What is bed wetting?
Many people wet the bed, with one in every 1001 people affected throughout their adult life, just with very few speaking about it. So if you’re suffering from nocturnal enuresis, just remember that you’re not alone. Some people wet the bed regularly from a young age, while others may stop during childhood and begin again in adulthood.
Bed wetting can be a very stressful experience, affecting relationships and damaging your self-esteem. It can cause practical problems too, including having to frequently change wet sheets and bedding. This in turn can have a huge impact on staying away overnight and going on holiday.
What causes bed wetting?
Causes of bed wetting can differ depending on how long you have suffered with it. However, in some cases you may just produce larger amounts of urine during the night. It could be related to any of the following:
Muscle and Nerve Control
The necessary nerve and muscle control for your bladder to work correctly may not have developed, meaning that your bladder muscle contracts and empties when it’s only half full of urine. The mechanisms that reduce urine production at night have not developed.
Since breathing during sleep can be difficult for those with sleep apnoea, the brain works harder to take in oxygen than it does to control other bodily functions, like bladder control. Find out more about sleep apnoea here.
If you have a urine infection this will irritate your bladder, making you need the toilet more frequently.
This is a condition which means your blood sugar is too high. Your kidneys produce lots of sugary urine to lower the sugar. You will pass more urine and if you have weak bladder control, you could suffer from bed wetting.
Alcohol, coffee or diuretic medicines
Diuretics are medicines that encourage the kidney to make more urine and are used to treat high blood pressure. It’s recommended that you avoid taking a diuretic at bedtime as you’ll need to pass urine during the night and this can cause bed wetting if you have weak bladder control. Alcohol and coffee have a similar effect, so it’s advised that you avoid them within 3 hours of bedtime.
Although sleeping tablets can improve your sleep, it can also mean that you don’t wake up when you have a full bladder, causing you to wet the bed.
Bed wetting in children
Most children outgrow bed-wetting by about seven years old. By this age, bladder control is stronger and fully developed. Lifestyle changes, medical treatment and support from family and friends can help children combat bed wetting.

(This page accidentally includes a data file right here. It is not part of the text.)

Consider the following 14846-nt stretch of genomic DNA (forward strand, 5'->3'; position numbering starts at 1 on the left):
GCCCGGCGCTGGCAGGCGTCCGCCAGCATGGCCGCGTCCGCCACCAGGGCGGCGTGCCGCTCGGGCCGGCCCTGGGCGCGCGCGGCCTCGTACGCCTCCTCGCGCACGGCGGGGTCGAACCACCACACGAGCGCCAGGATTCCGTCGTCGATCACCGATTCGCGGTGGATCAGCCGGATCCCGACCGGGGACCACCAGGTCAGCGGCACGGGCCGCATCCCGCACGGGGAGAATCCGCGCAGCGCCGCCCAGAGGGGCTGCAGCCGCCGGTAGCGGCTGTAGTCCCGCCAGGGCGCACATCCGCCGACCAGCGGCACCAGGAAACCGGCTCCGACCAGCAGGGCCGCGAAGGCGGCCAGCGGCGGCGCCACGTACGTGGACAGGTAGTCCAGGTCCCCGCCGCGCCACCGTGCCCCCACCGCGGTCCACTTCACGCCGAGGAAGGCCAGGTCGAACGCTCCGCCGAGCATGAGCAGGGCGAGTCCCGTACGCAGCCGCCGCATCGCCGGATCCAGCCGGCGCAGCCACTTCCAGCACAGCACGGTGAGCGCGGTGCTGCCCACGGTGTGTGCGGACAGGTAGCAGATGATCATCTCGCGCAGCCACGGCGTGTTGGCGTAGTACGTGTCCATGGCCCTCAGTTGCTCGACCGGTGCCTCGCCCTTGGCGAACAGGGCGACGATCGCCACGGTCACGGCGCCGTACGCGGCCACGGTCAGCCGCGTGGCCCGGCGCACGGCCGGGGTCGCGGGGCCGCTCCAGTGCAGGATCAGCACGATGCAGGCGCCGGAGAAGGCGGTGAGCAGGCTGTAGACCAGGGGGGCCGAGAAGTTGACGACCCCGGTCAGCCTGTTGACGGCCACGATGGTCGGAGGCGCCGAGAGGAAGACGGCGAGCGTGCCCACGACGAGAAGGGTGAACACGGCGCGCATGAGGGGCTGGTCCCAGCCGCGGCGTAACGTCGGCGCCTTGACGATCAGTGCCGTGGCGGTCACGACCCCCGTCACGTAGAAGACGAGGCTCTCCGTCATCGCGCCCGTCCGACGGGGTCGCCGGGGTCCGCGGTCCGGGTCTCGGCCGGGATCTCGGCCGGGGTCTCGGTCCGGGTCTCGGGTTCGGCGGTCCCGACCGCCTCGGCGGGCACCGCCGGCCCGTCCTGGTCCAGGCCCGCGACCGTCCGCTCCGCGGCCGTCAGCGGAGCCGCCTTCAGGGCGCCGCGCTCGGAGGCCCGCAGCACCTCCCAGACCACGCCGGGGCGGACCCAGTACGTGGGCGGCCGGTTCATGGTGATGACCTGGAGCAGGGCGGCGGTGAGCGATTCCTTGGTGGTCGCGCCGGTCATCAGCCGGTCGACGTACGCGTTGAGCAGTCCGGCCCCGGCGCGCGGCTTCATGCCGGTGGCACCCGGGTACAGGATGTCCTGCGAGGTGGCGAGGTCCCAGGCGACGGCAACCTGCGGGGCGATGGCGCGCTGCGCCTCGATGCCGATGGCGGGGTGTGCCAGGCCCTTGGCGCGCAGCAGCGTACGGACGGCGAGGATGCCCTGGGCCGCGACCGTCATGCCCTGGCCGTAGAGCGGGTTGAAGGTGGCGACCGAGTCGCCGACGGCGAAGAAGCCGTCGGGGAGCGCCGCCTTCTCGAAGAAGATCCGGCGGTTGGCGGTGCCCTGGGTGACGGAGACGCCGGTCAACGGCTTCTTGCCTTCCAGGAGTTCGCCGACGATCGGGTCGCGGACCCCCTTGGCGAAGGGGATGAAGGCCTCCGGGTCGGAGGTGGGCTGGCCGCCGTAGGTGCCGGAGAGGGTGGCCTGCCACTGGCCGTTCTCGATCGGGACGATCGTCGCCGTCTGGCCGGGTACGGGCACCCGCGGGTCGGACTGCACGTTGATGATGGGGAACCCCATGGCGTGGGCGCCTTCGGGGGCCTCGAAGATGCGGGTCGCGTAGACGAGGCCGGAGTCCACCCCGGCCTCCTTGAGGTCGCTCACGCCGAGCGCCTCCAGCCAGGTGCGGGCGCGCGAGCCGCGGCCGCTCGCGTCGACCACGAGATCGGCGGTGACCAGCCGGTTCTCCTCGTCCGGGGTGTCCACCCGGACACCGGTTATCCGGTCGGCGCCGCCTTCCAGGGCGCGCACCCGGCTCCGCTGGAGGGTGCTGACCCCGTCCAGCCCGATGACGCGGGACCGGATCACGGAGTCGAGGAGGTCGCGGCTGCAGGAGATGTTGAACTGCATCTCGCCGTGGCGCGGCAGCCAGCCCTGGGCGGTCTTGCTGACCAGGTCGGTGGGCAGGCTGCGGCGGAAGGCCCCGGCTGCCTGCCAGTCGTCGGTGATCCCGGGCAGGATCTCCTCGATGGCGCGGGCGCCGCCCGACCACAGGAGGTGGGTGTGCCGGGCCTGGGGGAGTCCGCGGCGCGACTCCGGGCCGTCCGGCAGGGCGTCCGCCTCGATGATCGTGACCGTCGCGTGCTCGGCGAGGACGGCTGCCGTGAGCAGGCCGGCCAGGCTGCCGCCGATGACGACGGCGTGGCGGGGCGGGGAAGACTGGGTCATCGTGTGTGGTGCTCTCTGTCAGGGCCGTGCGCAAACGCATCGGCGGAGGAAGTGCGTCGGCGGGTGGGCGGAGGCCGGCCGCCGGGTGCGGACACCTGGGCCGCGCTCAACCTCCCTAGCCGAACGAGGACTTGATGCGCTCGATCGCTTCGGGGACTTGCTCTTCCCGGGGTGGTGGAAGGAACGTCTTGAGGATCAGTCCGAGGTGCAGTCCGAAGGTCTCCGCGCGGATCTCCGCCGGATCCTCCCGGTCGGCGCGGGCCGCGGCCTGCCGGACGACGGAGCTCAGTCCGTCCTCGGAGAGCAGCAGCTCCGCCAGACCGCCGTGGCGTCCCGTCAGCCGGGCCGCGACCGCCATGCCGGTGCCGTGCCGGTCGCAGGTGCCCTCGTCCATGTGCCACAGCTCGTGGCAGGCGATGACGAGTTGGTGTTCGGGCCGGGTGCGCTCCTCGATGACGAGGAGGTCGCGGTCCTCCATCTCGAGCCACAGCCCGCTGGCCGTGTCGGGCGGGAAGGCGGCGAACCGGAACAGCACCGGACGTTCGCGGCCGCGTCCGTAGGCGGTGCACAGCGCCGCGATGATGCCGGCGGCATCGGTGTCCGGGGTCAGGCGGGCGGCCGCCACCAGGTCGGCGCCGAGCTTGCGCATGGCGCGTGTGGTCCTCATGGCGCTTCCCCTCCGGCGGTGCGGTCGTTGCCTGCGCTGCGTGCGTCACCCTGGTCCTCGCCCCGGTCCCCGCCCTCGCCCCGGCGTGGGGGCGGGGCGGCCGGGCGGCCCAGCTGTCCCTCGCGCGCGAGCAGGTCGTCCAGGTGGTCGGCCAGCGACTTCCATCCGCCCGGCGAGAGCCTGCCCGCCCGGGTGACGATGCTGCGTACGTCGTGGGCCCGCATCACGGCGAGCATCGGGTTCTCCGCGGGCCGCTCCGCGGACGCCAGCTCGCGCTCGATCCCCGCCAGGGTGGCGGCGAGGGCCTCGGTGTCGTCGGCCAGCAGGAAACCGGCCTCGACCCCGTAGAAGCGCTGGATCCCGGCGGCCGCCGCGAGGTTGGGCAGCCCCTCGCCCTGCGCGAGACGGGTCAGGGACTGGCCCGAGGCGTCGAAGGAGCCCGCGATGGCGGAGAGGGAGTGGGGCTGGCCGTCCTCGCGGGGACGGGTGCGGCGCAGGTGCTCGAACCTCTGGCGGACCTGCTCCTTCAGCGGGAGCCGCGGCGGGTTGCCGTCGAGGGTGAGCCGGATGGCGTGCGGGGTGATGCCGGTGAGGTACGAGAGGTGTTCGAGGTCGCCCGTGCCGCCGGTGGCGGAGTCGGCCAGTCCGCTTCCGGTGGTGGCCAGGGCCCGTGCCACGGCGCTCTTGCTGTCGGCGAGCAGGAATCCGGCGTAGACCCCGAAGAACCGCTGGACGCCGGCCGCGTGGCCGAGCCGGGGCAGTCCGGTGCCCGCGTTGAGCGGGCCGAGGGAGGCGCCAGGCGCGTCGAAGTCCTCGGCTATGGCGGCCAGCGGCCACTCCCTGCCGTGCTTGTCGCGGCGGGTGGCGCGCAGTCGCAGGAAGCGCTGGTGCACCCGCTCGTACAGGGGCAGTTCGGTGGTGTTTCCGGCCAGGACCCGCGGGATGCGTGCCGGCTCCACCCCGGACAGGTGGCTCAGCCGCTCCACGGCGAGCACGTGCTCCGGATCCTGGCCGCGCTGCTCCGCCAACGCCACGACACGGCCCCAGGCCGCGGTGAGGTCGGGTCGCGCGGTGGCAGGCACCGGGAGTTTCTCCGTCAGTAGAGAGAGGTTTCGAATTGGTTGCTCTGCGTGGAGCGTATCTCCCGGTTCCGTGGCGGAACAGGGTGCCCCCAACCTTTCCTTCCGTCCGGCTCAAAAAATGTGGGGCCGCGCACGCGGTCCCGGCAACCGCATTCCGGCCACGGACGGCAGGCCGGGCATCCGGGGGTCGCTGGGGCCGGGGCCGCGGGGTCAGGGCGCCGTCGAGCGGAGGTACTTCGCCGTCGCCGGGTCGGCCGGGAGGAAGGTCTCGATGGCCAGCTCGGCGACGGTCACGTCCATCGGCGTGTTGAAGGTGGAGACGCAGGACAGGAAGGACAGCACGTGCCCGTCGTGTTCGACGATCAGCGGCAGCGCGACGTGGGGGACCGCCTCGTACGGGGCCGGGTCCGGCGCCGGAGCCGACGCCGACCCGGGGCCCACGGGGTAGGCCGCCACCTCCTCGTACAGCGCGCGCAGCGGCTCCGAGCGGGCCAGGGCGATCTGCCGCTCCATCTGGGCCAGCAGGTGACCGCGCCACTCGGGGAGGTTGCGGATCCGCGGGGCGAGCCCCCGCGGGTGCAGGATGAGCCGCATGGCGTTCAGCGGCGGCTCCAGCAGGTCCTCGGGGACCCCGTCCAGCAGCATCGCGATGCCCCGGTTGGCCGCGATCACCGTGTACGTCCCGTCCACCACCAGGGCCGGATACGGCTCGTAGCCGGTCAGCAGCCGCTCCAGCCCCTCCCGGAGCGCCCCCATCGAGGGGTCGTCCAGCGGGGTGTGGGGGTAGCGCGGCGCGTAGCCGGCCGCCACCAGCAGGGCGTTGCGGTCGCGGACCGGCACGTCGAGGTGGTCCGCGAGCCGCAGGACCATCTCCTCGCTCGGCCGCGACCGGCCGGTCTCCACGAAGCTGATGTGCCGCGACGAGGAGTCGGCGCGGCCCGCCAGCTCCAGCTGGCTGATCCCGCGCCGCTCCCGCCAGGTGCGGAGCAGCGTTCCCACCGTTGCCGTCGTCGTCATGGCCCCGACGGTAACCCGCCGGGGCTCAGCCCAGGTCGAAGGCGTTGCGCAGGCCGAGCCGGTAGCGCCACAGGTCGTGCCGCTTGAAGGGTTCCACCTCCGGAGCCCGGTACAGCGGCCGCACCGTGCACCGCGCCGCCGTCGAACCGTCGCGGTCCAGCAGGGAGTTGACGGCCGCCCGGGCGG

In the UK it’s estimated that2:
- 1 in 12 children, aged four and half years old wet the bed at least twice a week
- 1 in 40 children at seven and half years old regularly wet the bed
- At nine and half years old, 1 in 65 children wet the bed regularly
Adult bed wetting
It’s estimated that around 1 in 100 people continue to wet the bed into adulthood (primary enuresis), with some people starting to wet the bed when they come into adulthood (secondary enuresis).
This usually requires referral to a specialist such as a urologist (a specialist in treating conditions that affect the urinary system) or an incontinence adviser.
Learn more about adult bed wetting here.
Bedding essentials to keep you dry at night
Waterproof mattress and pillow protectors are essentials tools for coping with bedwetting.
Reusable Bed Pads take away the stress of having to change the whole bed. An absorbable bed pad is perfect for endless uses from pregnancy to old age and everything in between.
It’s also worth considering a bed wetting alarm. This involves wearing a small sensor on your underwear and an alarm on your pyjamas. If the sensor starts to get wet it simply sets off the alarm. Overtime, the alarm should help you recognise when you need to get up and go to the toilet.
Read more about waterproof bedding here.
What can I do to stop my bed wetting?
Firstly it’s important to remember that bed wetting is not your fault, so there is no need to feel guilty or embarrassed. If bed-wetting is happening frequently it’s important to see your doctor. You must clearly state that your problem is wetting the bed and don’t pass it off as cystitis or some other urine problem – the doctor’s guesswork doesn’t usually pay off! It’s recommended that you keep a diary detailing your bed wetting patterns 2-3 weeks prior to visiting your doctor.
Sometimes wetting the bed can be a sign of a more serious problem – read this article to find out when you should visit your GP.